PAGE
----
The original word for turban is Dastaar which comes from the Persian language, meaning ‘the hand of God’. This word has far more depth as to what a Dastaar means for Sikh’s, it represents the strength and glory of goodness, meaning that the body which adorns a Dastaar is held and protected in God's hands. This is the reason that the Dastaar is sacred to the Sikh community and far more than just a piece of cloth to wrap the hair.

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The distinction between a Turban and Dastaar is very important to make in understanding the cultural and spiritual difference between what they each mean and represent. A Turban (Pagh/ Paghri) is a cultural item of headwear used across many cultures, communities and continents and has been used this way for centuries, it has no religious or spiritual significance. The Dastaar is an intentional item of faith that is layered with consciousness, compassion, social responsibility, as well as a higher level of accountability (to Akaal Purakh). Wearing a Dastaar might seem the same as a turban because essentially you are tying a piece of cloth on your head but the essence, meaning and purpose of a Dastaar is far greater. You are making an active commitment to represent goodness and Sikhi in action as an ambassador, you are outwardly stating that you are a reliable, trustworthy and safe person that can be approached in the instance that someone needs protection. You are not a pacifist you are an activist who steps up and rises to support and help others in need. That you will go out of your way to fight for the rights of others and not turn a blind eye to injustices. For it is the Hand of God that sits on your head so be conscious, be wise, be intentional.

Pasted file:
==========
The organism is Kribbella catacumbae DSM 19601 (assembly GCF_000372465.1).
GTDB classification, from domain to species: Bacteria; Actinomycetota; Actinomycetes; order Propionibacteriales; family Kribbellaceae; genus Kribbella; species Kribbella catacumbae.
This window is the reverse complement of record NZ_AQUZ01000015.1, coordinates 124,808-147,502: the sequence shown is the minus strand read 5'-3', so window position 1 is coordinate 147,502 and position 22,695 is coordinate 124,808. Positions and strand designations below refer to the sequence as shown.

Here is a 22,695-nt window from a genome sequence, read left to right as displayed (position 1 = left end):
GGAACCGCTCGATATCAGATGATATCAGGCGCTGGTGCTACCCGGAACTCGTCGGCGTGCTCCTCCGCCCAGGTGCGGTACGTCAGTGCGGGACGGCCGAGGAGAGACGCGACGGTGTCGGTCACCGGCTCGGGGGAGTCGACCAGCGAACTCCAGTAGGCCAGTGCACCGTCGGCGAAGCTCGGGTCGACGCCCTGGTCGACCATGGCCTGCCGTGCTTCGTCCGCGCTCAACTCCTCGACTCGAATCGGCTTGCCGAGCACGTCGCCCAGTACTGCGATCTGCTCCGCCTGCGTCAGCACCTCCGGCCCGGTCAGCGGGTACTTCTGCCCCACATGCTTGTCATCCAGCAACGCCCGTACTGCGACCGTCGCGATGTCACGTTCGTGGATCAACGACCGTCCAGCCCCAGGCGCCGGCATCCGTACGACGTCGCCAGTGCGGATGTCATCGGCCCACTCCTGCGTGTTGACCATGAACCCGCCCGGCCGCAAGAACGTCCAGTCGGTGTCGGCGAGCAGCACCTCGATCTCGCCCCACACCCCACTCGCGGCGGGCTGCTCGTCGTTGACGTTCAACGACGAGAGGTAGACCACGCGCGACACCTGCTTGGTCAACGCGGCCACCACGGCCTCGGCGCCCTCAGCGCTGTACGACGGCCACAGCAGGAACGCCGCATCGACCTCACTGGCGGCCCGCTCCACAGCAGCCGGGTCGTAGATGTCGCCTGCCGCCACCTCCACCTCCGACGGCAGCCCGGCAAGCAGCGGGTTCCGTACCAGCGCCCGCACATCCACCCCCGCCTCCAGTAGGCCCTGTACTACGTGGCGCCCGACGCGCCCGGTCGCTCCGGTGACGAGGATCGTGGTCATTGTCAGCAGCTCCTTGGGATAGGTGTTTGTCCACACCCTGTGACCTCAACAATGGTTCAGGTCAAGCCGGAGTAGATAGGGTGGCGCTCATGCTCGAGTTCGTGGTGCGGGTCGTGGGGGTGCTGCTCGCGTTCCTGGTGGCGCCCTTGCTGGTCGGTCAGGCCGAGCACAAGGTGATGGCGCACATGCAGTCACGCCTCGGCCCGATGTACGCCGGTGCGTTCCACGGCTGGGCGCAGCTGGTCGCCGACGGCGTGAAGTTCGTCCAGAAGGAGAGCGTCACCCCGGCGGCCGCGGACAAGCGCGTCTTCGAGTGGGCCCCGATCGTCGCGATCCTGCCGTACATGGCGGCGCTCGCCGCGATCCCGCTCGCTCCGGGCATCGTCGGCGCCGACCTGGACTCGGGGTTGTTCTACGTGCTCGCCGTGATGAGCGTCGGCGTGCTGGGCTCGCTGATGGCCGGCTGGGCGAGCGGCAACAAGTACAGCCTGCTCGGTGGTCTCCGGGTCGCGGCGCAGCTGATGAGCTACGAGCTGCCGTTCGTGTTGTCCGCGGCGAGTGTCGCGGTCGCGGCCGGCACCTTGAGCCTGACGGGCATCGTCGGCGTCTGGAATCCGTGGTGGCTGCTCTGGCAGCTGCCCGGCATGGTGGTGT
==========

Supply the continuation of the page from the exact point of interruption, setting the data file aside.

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As a Sikh woman, born and raised in England, I have been wearing my Dastaar for 20 years and it is truly a part of me and who I am. It definitely wasn’t an easy 20 year journey but most certainly a great experience of learning and growth. I was 18 when I took the step to fully commit to my practice of Sikhi and take Amrit, just before moving away from home for my university education in London. This was a shocking and surprising moment for the people around me, including my parents who were not in favour of me wearing a Dastaar. Apparently, I was too young. I should enjoy my life and not restrict myself like this. I was being told I would struggle finding a husband if I wear a turban, that I will get harassed more on the streets and that I will never get a good job because I will look too different, and society won’t accept me this way. Did any of that stop me? Not even for a second. I was sure, I knew, I had found my path and I was ready to walk it with all the love and strength within me, I just knew, so I stepped in with full commitment and discipline.